"It was tight financially, but I didn't need anything," Mills said. "I didn't need anything to entertain me, because everything was an adventure."

Like a day in Seattle when he glimpsed Dave Matthews strolling by.

He managed to snag an invitation to breakfast with the rock star, where Mills handed Matthews his CD and they munched on bacon and eggs and discussed how hard it is to find a shower on I-5.

"Absolutely nothing," Mills said with a chuckle of what came out of the meeting. "If I would've had a more mature album, maybe something would have happened."

He had intended to stay on the road, he said. To try as long as he could to make it.

Until one day in 2004, when he pulled up to a stoplight in Portland, and a car barreled into him from behind and broke his neck.

The pain accumulated over time. Progressively debilitating, the nerve damage in his arms forced Mills to play mostly with his right hand.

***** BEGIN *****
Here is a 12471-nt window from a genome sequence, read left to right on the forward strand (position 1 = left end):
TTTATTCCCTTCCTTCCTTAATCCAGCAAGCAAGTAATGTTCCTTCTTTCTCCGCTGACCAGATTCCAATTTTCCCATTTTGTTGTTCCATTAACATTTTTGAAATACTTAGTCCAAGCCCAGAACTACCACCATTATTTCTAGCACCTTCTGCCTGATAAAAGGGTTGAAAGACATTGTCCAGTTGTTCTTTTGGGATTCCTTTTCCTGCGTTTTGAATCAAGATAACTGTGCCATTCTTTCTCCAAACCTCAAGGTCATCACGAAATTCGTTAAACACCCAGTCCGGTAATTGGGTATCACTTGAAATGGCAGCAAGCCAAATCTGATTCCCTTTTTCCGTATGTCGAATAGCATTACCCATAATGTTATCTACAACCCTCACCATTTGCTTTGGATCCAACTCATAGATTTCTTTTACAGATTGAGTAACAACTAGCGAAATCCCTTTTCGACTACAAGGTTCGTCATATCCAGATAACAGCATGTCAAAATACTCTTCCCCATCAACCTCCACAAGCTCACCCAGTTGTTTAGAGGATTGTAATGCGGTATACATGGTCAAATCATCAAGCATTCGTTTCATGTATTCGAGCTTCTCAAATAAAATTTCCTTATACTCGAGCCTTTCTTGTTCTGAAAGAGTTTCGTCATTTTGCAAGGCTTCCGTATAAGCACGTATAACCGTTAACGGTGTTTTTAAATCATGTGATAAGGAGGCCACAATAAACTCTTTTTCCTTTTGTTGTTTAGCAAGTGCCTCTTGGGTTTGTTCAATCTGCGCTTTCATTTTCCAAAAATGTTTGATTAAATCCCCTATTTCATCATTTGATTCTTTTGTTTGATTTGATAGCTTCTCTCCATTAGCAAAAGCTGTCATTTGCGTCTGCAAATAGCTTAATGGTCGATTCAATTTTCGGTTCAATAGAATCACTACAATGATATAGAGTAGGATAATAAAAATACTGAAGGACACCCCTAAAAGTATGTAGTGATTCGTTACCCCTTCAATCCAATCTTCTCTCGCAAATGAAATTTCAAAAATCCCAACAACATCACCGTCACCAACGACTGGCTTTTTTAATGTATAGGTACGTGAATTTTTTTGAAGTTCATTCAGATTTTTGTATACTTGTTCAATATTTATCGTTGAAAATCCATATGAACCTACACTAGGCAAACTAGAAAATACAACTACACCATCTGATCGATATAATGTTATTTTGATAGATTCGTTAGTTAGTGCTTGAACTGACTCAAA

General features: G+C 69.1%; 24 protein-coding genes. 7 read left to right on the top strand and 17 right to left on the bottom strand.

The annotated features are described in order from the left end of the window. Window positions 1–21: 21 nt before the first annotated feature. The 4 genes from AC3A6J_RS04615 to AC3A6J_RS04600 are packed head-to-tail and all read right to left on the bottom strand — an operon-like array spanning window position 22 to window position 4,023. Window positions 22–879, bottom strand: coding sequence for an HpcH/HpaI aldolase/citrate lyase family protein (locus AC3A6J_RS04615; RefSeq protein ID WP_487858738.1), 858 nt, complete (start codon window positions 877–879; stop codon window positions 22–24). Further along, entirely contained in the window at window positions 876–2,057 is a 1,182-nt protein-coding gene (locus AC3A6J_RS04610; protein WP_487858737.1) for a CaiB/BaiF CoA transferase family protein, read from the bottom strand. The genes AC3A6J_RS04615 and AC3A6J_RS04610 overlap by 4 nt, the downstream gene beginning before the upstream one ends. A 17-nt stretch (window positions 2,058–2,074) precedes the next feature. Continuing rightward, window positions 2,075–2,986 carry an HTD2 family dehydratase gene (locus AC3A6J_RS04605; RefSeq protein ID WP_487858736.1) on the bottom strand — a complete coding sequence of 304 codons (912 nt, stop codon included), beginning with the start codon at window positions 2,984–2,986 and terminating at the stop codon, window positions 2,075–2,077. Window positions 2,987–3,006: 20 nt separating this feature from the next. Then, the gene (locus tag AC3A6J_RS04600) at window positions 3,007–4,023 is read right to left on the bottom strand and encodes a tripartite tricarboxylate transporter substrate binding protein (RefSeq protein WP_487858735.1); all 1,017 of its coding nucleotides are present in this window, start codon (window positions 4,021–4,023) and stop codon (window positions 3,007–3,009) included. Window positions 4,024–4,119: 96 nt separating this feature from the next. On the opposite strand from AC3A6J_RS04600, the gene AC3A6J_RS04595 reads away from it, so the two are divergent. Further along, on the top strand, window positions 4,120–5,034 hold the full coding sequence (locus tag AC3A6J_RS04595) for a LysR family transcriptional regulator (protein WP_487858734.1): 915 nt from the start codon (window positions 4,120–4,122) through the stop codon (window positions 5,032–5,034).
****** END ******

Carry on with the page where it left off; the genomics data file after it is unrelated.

"I knew I needed medical treatment," he said.

Knowing that required a steady income, he took a job working at Starbucks in Portland in 2005.

It earned him more than free coffee. There he met and befriended John Steup, regular coffee consumer as well as vice president of the independent music distributor CD Baby.

Sensing Mills' ambition, Steup took a chance and hired him to consult with performers.

"There's something about Dan," Steup explained over the phone. "There's warmth to him, but a complexity."

CD Baby opened up chances for Mills to perform in shows with big names, like Craig Montoya of Everclear.

"Hands down, he (Mills) is a talented guy," Steup said. "Music seemed to be the most important thing in his life."

But that screeched to a halt. Mills' chronic pain eventually prevented him from playing at all, or even typing on his keyboard at work.

"Doctors were unable to find exactly what the problem was," Mills said. "I needed something that used my brain, not my body."

That meant quitting guitar and heading back to school.

Three years Mills devoted to studying math at community colleges in Portland and outside Denver, while living in his car.

It was hard to watch, said Steup, who kept in touch with the young musician.

"I was really worried for him that he wouldn't keep playing music," he said. "I know what it's like as a musician to take a break because things come up."